Security is one of the uncounted costs of digital publishing. We’re so often told that everything on the internet should be free (or at least very inexpensive, see here and here) yet no one seems to take into account the complex and expensive services and activities that have to be maintained. As publishers, we collect a significant amount of confidential data on who is submitting papers, who is reading papers and who is paying for things (along with their payment methods, account and credit card numbers, social security numbers if we’re paying a royalty, etc.). All of this information must be protected from the near-constant onslaught by hackers that any online property faces.

And now we have the US government asking for security holes to be built into every device and every system so they can access that confidential information in the investigation of crimes. It’s easy to understand the motivation here, as well as the danger that such a weakening of systems would require. John Oliver, in the video below, does a superb job of fairly presenting the issues, as he puts it, “there is no easy side to be on in this debate.” (warning, the video does include some Not-Safe-For-Work language, so you may not want to play this loudly in your open plan office).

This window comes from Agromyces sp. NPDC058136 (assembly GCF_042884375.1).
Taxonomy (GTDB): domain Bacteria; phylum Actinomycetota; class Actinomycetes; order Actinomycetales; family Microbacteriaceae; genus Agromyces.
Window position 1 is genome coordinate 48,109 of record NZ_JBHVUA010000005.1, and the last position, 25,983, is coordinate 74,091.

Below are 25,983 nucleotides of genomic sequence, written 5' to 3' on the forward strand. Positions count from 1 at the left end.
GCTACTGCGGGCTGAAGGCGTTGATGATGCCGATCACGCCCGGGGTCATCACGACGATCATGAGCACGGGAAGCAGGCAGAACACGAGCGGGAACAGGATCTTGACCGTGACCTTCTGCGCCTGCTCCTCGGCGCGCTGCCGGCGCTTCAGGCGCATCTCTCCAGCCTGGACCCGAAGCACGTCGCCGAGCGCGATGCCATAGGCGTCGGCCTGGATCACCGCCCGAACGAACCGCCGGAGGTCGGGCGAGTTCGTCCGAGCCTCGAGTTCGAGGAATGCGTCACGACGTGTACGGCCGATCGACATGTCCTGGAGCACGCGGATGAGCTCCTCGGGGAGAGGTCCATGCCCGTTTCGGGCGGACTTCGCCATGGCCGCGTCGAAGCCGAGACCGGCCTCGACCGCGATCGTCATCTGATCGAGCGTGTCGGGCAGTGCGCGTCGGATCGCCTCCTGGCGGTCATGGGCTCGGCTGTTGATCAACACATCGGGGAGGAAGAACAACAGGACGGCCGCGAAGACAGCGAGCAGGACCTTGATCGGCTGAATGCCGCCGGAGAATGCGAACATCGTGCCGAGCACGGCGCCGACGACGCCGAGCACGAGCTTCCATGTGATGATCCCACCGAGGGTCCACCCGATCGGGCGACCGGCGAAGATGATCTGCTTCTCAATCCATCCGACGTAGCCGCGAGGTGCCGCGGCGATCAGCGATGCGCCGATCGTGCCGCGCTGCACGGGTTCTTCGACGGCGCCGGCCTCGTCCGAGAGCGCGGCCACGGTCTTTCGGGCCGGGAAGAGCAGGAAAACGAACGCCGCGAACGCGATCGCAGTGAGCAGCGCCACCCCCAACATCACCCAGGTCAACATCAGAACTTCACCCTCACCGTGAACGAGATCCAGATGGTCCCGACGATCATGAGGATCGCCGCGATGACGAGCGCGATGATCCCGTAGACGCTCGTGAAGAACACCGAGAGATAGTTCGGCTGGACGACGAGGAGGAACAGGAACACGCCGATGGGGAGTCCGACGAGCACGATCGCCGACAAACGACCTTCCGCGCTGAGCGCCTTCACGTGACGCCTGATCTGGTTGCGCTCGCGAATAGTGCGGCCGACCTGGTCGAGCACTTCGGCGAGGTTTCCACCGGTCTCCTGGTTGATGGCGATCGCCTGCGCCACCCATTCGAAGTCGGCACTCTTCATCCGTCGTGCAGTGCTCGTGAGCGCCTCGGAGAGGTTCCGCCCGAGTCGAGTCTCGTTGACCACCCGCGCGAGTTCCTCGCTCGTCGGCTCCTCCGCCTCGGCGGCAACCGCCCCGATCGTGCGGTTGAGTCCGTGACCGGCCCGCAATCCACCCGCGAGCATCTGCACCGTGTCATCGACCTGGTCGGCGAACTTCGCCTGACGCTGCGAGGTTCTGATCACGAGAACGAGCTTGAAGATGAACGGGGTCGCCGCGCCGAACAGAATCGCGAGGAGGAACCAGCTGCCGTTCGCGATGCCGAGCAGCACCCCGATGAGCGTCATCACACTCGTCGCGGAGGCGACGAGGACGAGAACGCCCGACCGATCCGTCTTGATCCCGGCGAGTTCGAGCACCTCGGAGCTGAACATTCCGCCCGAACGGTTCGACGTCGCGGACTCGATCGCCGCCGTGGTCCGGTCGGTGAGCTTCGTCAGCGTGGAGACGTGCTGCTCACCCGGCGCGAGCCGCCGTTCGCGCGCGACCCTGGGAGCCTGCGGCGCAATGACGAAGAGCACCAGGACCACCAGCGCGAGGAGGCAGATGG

David Crotty

David Crotty

David Crotty is the Editorial Director, Journals Policy for Oxford University Press. He serves on the Board of Directors for the STM Association, the Society for Scholarly Publishing and CHOR, Inc. David received his PhD in Genetics from Columbia University and did developmental neuroscience research at Caltech before moving from the bench to publishing.

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